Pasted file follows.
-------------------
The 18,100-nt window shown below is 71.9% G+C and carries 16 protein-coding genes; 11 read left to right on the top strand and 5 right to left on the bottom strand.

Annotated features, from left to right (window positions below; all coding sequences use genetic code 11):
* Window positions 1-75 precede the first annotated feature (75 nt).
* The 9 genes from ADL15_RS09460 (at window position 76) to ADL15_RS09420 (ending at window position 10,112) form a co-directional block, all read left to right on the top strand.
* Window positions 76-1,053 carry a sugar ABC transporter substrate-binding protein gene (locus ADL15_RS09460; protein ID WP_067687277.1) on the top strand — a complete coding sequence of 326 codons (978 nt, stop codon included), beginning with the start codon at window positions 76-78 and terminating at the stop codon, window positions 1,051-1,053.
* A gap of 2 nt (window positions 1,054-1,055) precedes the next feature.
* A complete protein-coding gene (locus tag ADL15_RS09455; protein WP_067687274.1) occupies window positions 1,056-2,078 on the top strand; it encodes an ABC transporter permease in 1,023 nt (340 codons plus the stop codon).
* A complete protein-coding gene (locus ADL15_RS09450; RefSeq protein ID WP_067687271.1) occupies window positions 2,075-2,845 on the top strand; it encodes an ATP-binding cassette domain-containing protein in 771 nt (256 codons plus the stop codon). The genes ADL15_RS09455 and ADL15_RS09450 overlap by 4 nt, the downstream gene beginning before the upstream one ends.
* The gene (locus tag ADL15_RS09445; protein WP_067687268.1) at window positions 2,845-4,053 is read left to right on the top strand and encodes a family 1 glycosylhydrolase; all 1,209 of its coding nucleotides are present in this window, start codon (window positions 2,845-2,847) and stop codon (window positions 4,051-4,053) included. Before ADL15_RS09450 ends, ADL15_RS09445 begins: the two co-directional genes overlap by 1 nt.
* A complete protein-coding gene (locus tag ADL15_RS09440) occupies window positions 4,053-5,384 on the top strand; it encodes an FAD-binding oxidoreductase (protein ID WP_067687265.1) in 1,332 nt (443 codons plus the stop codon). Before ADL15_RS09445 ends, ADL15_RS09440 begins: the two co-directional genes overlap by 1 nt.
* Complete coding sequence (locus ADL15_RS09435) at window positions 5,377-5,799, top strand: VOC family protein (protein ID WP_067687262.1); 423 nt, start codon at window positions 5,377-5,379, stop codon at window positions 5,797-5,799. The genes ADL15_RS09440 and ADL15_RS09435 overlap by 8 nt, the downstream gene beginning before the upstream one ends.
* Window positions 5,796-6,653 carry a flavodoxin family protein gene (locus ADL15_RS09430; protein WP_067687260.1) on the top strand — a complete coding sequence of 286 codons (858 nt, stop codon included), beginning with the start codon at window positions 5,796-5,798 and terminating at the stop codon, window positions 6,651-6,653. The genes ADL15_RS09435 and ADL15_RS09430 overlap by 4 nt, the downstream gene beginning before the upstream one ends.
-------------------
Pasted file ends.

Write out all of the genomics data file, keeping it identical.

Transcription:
The 18,100-nt window shown below is 71.9% G+C and carries 16 protein-coding genes; 11 read left to right on the top strand and 5 right to left on the bottom strand.

Annotated features, from left to right (window positions below; all coding sequences use genetic code 11):
* Window positions 1-75 precede the first annotated feature (75 nt).
* The 9 genes from ADL15_RS09460 (at window position 76) to ADL15_RS09420 (ending at window position 10,112) form a co-directional block, all read left to right on the top strand.
* Window positions 76-1,053 carry a sugar ABC transporter substrate-binding protein gene (locus ADL15_RS09460; protein ID WP_067687277.1) on the top strand — a complete coding sequence of 326 codons (978 nt, stop codon included), beginning with the start codon at window positions 76-78 and terminating at the stop codon, window positions 1,051-1,053.
* A gap of 2 nt (window positions 1,054-1,055) precedes the next feature.
* A complete protein-coding gene (locus tag ADL15_RS09455; protein WP_067687274.1) occupies window positions 1,056-2,078 on the top strand; it encodes an ABC transporter permease in 1,023 nt (340 codons plus the stop codon).
* A complete protein-coding gene (locus ADL15_RS09450; RefSeq protein ID WP_067687271.1) occupies window positions 2,075-2,845 on the top strand; it encodes an ATP-binding cassette domain-containing protein in 771 nt (256 codons plus the stop codon). The genes ADL15_RS09455 and ADL15_RS09450 overlap by 4 nt, the downstream gene beginning before the upstream one ends.
* The gene (locus tag ADL15_RS09445; protein WP_067687268.1) at window positions 2,845-4,053 is read left to right on the top strand and encodes a family 1 glycosylhydrolase; all 1,209 of its coding nucleotides are present in this window, start codon (window positions 2,845-2,847) and stop codon (window positions 4,051-4,053) included. Before ADL15_RS09450 ends, ADL15_RS09445 begins: the two co-directional genes overlap by 1 nt.
* A complete protein-coding gene (locus tag ADL15_RS09440) occupies window positions 4,053-5,384 on the top strand; it encodes an FAD-binding oxidoreductase (protein ID WP_067687265.1) in 1,332 nt (443 codons plus the stop codon). Before ADL15_RS09445 ends, ADL15_RS09440 begins: the two co-directional genes overlap by 1 nt.
* Complete coding sequence (locus ADL15_RS09435) at window positions 5,377-5,799, top strand: VOC family protein (protein ID WP_067687262.1); 423 nt, start codon at window positions 5,377-5,379, stop codon at window positions 5,797-5,799. The genes ADL15_RS09440 and ADL15_RS09435 overlap by 8 nt, the downstream gene beginning before the upstream one ends.
* Window positions 5,796-6,653 carry a flavodoxin family protein gene (locus ADL15_RS09430; protein WP_067687260.1) on the top strand — a complete coding sequence of 286 codons (858 nt, stop codon included), beginning with the start codon at window positions 5,796-5,798 and terminating at the stop codon, window positions 6,651-6,653. The genes ADL15_RS09435 and ADL15_RS09430 overlap by 4 nt, the downstream gene beginning before the upstream one ends.